Cable Deterring Cord-Cutters With Deals, Lots Of Deals

We’ve previously discussed cord-cutting, a phenomenon of questionable veracity even among tech bloggers such as yours truly. Many feel that cord-cutting is more of a tech blogger fad than an ongoing current in the tech wars. And they may be right, but not for the reasons they may think.

According to the Wall Street Journal, cable companies have started charging an up-front premium for going Internet-only:

Several pay-TV executives say that cord-cutting is still a small trend that has largely stemmed from weak economic conditions. But one little-discussed factor is cable operators’ pricing policies, which can prompt people to keep TV even if they don’t particularly want it.

Cable operators “recognize that their most advantaged product is broadband,” said Craig Moffett, analyst at Sanford C. Bernstein. “They don’t want to sacrifice that advantage by giving the opportunity for customers to cherry pick their best product at a low price and take the rest of your services from somebody else. In effect, they are pricing the broadband at a price that discourages you from taking broadband only.”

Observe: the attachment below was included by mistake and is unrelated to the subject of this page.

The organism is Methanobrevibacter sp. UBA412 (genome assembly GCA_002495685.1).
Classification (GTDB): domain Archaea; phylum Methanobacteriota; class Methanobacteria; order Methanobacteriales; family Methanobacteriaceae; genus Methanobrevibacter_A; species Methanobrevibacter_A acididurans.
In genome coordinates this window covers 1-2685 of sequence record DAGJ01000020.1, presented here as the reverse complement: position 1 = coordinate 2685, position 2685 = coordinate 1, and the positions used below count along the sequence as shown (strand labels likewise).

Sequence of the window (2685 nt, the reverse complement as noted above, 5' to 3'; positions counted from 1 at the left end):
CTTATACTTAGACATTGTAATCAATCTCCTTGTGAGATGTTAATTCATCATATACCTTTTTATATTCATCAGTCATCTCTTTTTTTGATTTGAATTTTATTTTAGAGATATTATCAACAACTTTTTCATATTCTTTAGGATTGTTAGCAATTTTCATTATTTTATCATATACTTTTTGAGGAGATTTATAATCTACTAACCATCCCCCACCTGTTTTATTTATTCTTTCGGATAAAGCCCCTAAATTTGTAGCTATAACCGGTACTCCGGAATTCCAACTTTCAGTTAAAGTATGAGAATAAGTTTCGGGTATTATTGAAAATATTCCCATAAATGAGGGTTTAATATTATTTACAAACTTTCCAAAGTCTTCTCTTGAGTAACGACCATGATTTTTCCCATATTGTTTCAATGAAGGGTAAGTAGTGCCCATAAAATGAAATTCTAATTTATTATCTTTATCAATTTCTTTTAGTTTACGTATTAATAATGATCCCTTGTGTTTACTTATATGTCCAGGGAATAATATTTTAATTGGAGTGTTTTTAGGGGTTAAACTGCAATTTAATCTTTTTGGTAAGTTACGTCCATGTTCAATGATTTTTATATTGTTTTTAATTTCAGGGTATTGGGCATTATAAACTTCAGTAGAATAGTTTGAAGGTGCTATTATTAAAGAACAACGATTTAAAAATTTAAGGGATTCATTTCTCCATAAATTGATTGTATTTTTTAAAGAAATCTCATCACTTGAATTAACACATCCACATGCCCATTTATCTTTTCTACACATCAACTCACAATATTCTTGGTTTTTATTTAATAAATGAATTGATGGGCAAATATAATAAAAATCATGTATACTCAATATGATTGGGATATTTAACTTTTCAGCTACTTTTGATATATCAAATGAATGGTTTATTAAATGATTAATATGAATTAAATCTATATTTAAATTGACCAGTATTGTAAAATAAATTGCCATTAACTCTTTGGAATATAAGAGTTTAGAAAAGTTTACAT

In effect, they’re discussing the deals you see in bus shelters and on billboard: Get TV and Internet from one company, and save on the bundled price. The piece points out that these are promotional deals that last six months, which is true, but fails to note that they’re de-facto market prices, as all you really have to do is call, make vague noises about canceling your service and suddenly you’re right back at the price you wanted.

This raises, though, an interesting question: How many people have cable but don’t want it and essentially don’t use it?

It’s an important question because eventually, ratings systems are going to have to be updated to reflect technological progress and also reality. In fact, Microsoft has patented a method to do just that, among other things. So, what happens when cable channels discover that nobody’s watching them… and cable company investors discover their customers are haggling down prices for a product they don’t use and don’t want?